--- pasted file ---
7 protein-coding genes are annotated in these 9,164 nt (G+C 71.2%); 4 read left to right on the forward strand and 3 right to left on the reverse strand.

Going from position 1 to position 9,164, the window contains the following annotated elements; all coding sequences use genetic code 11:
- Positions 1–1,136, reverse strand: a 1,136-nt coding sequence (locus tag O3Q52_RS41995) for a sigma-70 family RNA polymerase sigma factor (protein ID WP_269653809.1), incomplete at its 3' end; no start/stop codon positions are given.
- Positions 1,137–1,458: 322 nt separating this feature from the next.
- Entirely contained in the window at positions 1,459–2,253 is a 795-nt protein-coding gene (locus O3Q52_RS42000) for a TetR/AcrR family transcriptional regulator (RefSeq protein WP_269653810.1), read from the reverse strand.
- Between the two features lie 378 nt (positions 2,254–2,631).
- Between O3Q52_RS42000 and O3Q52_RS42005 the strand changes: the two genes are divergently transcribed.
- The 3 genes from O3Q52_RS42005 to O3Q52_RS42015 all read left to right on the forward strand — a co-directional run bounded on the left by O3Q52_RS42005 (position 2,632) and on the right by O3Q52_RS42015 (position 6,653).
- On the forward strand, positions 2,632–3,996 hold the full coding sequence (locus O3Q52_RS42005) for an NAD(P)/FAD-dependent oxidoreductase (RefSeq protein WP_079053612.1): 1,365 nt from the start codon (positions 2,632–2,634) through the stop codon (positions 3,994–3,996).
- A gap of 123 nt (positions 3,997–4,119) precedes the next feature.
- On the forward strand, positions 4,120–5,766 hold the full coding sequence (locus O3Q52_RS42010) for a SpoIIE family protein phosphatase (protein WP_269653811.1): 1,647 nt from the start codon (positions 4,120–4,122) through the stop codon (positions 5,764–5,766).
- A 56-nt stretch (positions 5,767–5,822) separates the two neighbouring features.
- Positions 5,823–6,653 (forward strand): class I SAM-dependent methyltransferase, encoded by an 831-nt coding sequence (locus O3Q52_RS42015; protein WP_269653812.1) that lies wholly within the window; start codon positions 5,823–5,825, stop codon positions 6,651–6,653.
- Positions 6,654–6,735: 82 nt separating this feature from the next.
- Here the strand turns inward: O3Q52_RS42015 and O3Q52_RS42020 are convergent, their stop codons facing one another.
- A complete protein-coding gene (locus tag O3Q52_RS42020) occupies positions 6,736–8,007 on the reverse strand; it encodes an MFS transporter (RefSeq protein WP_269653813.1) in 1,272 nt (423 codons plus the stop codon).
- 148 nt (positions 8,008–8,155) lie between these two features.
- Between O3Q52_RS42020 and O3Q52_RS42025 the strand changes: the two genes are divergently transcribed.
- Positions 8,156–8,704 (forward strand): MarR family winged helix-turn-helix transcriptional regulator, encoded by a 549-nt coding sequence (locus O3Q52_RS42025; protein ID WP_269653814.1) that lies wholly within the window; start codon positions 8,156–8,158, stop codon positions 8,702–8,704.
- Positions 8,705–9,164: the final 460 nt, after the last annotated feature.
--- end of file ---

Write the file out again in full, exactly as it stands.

7 protein-coding genes are annotated in these 9,164 nt (G+C 71.2%); 4 read left to right on the forward strand and 3 right to left on the reverse strand.

Going from position 1 to position 9,164, the window contains the following annotated elements; all coding sequences use genetic code 11:
- Positions 1–1,136, reverse strand: a 1,136-nt coding sequence (locus tag O3Q52_RS41995) for a sigma-70 family RNA polymerase sigma factor (protein ID WP_269653809.1), incomplete at its 3' end; no start/stop codon positions are given.
- Positions 1,137–1,458: 322 nt separating this feature from the next.
- Entirely contained in the window at positions 1,459–2,253 is a 795-nt protein-coding gene (locus O3Q52_RS42000) for a TetR/AcrR family transcriptional regulator (RefSeq protein WP_269653810.1), read from the reverse strand.
- Between the two features lie 378 nt (positions 2,254–2,631).
- Between O3Q52_RS42000 and O3Q52_RS42005 the strand changes: the two genes are divergently transcribed.
- The 3 genes from O3Q52_RS42005 to O3Q52_RS42015 all read left to right on the forward strand — a co-directional run bounded on the left by O3Q52_RS42005 (position 2,632) and on the right by O3Q52_RS42015 (position 6,653).
- On the forward strand, positions 2,632–3,996 hold the full coding sequence (locus O3Q52_RS42005) for an NAD(P)/FAD-dependent oxidoreductase (RefSeq protein WP_079053612.1): 1,365 nt from the start codon (positions 2,632–2,634) through the stop codon (positions 3,994–3,996).
- A gap of 123 nt (positions 3,997–4,119) precedes the next feature.
- On the forward strand, positions 4,120–5,766 hold the full coding sequence (locus O3Q52_RS42010) for a SpoIIE family protein phosphatase (protein WP_269653811.1): 1,647 nt from the start codon (positions 4,120–4,122) through the stop codon (positions 5,764–5,766).
- A 56-nt stretch (positions 5,767–5,822) separates the two neighbouring features.
- Positions 5,823–6,653 (forward strand): class I SAM-dependent methyltransferase, encoded by an 831-nt coding sequence (locus O3Q52_RS42015; protein WP_269653812.1) that lies wholly within the window; start codon positions 5,823–5,825, stop codon positions 6,651–6,653.
- Positions 6,654–6,735: 82 nt separating this feature from the next.
- Here the strand turns inward: O3Q52_RS42015 and O3Q52_RS42020 are convergent, their stop codons facing one another.
- A complete protein-coding gene (locus tag O3Q52_RS42020) occupies positions 6,736–8,007 on the reverse strand; it encodes an MFS transporter (RefSeq protein WP_269653813.1) in 1,272 nt (423 codons plus the stop codon).
- 148 nt (positions 8,008–8,155) lie between these two features.
- Between O3Q52_RS42020 and O3Q52_RS42025 the strand changes: the two genes are divergently transcribed.
- Positions 8,156–8,704 (forward strand): MarR family winged helix-turn-helix transcriptional regulator, encoded by a 549-nt coding sequence (locus O3Q52_RS42025; protein ID WP_269653814.1) that lies wholly within the window; start codon positions 8,156–8,158, stop codon positions 8,702–8,704.
- Positions 8,705–9,164: the final 460 nt, after the last annotated feature.